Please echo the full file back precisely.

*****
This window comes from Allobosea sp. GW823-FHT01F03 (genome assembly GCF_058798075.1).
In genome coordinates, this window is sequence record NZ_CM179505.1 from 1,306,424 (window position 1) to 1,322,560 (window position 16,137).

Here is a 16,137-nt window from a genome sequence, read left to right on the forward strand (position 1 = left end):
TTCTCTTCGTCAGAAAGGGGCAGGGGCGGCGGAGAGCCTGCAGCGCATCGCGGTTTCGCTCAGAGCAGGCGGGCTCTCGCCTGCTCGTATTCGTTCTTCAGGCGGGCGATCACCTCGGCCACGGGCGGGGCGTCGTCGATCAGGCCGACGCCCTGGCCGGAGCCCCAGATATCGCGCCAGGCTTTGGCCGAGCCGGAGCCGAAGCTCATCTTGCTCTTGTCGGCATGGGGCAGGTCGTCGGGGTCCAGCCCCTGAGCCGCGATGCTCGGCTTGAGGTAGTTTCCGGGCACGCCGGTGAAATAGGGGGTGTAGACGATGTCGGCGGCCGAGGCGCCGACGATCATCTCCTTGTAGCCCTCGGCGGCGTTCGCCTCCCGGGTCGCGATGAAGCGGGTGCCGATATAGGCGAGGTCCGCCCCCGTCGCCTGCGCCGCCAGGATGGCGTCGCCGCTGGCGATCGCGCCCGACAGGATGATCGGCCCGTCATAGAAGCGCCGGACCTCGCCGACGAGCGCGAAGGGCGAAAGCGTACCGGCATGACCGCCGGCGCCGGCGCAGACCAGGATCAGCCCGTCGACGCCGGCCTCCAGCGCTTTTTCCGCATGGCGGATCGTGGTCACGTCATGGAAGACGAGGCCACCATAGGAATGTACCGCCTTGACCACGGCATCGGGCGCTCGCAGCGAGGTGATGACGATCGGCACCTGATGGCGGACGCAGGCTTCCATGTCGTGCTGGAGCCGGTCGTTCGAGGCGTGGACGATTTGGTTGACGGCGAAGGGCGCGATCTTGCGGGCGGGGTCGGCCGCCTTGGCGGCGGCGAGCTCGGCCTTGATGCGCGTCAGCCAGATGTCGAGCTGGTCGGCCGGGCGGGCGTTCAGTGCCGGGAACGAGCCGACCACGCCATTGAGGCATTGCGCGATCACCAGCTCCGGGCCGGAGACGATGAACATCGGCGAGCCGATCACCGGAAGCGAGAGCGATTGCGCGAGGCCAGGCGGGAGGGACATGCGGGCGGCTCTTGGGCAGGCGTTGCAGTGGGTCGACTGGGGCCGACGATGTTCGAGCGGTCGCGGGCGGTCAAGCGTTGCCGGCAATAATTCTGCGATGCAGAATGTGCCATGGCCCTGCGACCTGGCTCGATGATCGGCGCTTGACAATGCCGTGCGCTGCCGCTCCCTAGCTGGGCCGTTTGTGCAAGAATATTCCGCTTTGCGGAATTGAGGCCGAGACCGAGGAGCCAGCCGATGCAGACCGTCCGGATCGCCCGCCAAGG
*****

This window comes from Allobosea sp. GW823-FHT01F03 (genome assembly GCF_058798075.1).
In genome coordinates, this window is sequence record NZ_CM179505.1 from 1,306,424 (window position 1) to 1,322,560 (window position 16,137).

Here is a 16,137-nt window from a genome sequence, read left to right on the forward strand (position 1 = left end):
TTCTCTTCGTCAGAAAGGGGCAGGGGCGGCGGAGAGCCTGCAGCGCATCGCGGTTTCGCTCAGAGCAGGCGGGCTCTCGCCTGCTCGTATTCGTTCTTCAGGCGGGCGATCACCTCGGCCACGGGCGGGGCGTCGTCGATCAGGCCGACGCCCTGGCCGGAGCCCCAGATATCGCGCCAGGCTTTGGCCGAGCCGGAGCCGAAGCTCATCTTGCTCTTGTCGGCATGGGGCAGGTCGTCGGGGTCCAGCCCCTGAGCCGCGATGCTCGGCTTGAGGTAGTTTCCGGGCACGCCGGTGAAATAGGGGGTGTAGACGATGTCGGCGGCCGAGGCGCCGACGATCATCTCCTTGTAGCCCTCGGCGGCGTTCGCCTCCCGGGTCGCGATGAAGCGGGTGCCGATATAGGCGAGGTCCGCCCCCGTCGCCTGCGCCGCCAGGATGGCGTCGCCGCTGGCGATCGCGCCCGACAGGATGATCGGCCCGTCATAGAAGCGCCGGACCTCGCCGACGAGCGCGAAGGGCGAAAGCGTACCGGCATGACCGCCGGCGCCGGCGCAGACCAGGATCAGCCCGTCGACGCCGGCCTCCAGCGCTTTTTCCGCATGGCGGATCGTGGTCACGTCATGGAAGACGAGGCCACCATAGGAATGTACCGCCTTGACCACGGCATCGGGCGCTCGCAGCGAGGTGATGACGATCGGCACCTGATGGCGGACGCAGGCTTCCATGTCGTGCTGGAGCCGGTCGTTCGAGGCGTGGACGATTTGGTTGACGGCGAAGGGCGCGATCTTGCGGGCGGGGTCGGCCGCCTTGGCGGCGGCGAGCTCGGCCTTGATGCGCGTCAGCCAGATGTCGAGCTGGTCGGCCGGGCGGGCGTTCAGTGCCGGGAACGAGCCGACCACGCCATTGAGGCATTGCGCGATCACCAGCTCCGGGCCGGAGACGATGAACATCGGCGAGCCGATCACCGGAAGCGAGAGCGATTGCGCGAGGCCAGGCGGGAGGGACATGCGGGCGGCTCTTGGGCAGGCGTTGCAGTGGGTCGACTGGGGCCGACGATGTTCGAGCGGTCGCGGGCGGTCAAGCGTTGCCGGCAATAATTCTGCGATGCAGAATGTGCCATGGCCCTGCGACCTGGCTCGATGATCGGCGCTTGACAATGCCGTGCGCTGCCGCTCCCTAGCTGGGCCGTTTGTGCAAGAATATTCCGCTTTGCGGAATTGAGGCCGAGACCGAGGAGCCAGCCGATGCAGACCGTCCGGATCGCCCGCCAAGG